Three men feeding a fire with brown leaves:
two disappear, after a time, return,
while the last stands watch, rolls up his sleeves,
though the air is cold and the earth still heaves
in its sleep. They don’t display much concern,
three men feeding a fire with brown leaves,
but then each of them in his heart believes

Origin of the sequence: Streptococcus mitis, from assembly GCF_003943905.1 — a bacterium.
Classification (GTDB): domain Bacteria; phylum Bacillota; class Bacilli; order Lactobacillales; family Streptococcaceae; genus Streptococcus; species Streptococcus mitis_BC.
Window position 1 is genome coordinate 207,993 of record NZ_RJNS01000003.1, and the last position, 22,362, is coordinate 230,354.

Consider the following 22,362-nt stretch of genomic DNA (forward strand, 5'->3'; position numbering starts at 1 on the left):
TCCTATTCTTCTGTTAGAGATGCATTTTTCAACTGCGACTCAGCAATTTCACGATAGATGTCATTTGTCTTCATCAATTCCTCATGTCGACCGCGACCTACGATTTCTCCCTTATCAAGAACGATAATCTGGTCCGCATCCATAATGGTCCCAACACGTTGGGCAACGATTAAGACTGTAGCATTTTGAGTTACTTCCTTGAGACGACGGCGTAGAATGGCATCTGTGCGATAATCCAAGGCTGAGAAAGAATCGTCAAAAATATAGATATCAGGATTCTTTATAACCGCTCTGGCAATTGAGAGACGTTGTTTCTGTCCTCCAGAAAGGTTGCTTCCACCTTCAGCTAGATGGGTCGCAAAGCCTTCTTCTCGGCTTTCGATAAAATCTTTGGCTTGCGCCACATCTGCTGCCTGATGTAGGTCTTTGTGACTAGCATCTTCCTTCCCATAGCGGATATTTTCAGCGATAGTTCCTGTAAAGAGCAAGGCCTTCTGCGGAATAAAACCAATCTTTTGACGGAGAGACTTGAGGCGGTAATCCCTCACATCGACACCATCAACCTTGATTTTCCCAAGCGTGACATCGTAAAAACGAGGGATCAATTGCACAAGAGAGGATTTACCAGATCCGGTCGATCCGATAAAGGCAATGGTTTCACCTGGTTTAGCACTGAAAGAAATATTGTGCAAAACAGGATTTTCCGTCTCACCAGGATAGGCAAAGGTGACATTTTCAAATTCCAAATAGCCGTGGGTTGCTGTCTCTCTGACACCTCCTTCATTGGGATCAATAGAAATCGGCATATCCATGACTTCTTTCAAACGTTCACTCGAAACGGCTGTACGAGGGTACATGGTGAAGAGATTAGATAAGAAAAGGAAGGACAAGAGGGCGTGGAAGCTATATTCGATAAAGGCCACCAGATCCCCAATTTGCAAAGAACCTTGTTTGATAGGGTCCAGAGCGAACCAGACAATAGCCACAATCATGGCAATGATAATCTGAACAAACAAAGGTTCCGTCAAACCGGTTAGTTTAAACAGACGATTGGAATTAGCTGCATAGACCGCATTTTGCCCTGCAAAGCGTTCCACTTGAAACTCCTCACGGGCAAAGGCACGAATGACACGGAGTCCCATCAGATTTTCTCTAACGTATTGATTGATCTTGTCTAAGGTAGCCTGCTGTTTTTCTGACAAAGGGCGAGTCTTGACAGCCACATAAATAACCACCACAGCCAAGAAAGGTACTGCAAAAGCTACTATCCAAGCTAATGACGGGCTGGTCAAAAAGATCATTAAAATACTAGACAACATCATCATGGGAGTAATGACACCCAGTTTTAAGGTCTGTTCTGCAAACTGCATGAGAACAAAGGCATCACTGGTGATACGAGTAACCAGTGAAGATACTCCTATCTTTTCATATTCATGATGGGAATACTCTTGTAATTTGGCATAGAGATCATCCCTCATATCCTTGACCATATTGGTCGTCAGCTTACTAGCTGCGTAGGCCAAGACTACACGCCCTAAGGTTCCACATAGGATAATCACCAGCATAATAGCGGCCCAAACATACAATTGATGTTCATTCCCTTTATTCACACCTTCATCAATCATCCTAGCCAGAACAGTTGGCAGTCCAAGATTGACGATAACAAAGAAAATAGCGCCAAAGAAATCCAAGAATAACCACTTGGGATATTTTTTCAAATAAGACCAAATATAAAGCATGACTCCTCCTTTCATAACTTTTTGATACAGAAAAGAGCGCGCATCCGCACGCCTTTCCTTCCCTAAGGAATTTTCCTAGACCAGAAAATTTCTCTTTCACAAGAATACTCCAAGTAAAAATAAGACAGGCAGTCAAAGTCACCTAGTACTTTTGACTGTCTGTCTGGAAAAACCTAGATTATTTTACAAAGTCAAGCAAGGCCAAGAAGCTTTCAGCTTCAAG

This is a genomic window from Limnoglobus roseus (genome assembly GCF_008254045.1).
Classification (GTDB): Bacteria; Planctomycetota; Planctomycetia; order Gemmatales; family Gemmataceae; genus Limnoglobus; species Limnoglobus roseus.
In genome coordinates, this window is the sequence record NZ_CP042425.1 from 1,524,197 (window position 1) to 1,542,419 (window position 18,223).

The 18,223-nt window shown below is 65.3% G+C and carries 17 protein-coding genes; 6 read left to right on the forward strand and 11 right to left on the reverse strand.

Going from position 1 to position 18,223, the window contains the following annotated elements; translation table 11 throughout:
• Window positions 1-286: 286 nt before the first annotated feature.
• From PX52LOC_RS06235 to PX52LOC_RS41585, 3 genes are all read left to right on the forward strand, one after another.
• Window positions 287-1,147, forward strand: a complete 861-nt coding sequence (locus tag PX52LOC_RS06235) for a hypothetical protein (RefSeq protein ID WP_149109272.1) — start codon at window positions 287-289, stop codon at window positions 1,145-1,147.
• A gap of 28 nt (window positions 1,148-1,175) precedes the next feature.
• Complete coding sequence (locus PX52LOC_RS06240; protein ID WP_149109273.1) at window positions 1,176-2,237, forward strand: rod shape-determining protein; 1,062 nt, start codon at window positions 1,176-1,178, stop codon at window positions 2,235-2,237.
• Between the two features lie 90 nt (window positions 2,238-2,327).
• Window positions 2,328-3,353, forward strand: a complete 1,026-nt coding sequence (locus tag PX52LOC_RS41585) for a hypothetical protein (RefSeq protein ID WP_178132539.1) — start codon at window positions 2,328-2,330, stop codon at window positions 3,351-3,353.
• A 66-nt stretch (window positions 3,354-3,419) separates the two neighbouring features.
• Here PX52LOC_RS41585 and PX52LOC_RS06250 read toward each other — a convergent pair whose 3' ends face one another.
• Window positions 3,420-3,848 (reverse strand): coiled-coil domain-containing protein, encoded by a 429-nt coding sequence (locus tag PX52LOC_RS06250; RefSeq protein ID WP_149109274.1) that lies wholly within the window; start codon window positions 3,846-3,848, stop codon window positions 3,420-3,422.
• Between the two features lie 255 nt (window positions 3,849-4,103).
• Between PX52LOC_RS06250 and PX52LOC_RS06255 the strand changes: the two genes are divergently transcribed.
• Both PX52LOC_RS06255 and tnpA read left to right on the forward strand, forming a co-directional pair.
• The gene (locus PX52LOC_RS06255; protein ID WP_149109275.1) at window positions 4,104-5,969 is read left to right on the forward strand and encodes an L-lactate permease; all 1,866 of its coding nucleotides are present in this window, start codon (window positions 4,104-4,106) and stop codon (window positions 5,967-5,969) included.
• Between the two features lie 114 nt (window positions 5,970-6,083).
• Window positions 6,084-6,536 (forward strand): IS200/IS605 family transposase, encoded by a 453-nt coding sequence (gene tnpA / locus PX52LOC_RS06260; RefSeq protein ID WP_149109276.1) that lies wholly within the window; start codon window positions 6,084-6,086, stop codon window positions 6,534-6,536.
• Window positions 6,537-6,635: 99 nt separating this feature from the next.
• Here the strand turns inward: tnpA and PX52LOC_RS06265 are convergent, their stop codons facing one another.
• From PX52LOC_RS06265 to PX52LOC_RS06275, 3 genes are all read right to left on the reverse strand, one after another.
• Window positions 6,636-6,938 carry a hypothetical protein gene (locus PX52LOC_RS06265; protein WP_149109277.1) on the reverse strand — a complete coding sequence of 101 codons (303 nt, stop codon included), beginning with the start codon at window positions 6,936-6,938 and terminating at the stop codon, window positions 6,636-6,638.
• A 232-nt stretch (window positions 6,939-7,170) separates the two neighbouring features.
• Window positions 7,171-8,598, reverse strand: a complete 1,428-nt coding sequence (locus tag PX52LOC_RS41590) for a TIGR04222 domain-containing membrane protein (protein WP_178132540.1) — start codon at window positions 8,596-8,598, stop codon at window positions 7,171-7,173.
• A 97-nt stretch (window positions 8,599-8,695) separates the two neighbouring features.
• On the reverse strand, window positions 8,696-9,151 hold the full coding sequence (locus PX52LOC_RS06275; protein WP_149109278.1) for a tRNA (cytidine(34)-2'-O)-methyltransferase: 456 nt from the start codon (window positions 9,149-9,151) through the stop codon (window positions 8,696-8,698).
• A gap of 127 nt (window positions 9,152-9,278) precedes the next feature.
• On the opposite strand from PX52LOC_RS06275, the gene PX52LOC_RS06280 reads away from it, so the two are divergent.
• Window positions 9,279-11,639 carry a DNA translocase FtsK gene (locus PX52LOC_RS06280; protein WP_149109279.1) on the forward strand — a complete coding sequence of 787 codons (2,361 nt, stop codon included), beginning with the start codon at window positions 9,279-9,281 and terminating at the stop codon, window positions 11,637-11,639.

he will contain the flames, they will not burn
beyond his limit, as a dog who grieves
for a lost litter soon forgets, or cleaves
to some other love, bed or bowl in turn,
three men feeding a fire with brown leaves.
The flies begin to stir beneath the eaves.
Only those who cannot feel it must learn
that fire germinates, that the pod reaves
in the wind, that time alone relieves
the pressure of our promise, or what pattern
three men feeding a fire with brown leaves
will discern, what fabric our knowledge weaves.
May 23, 1996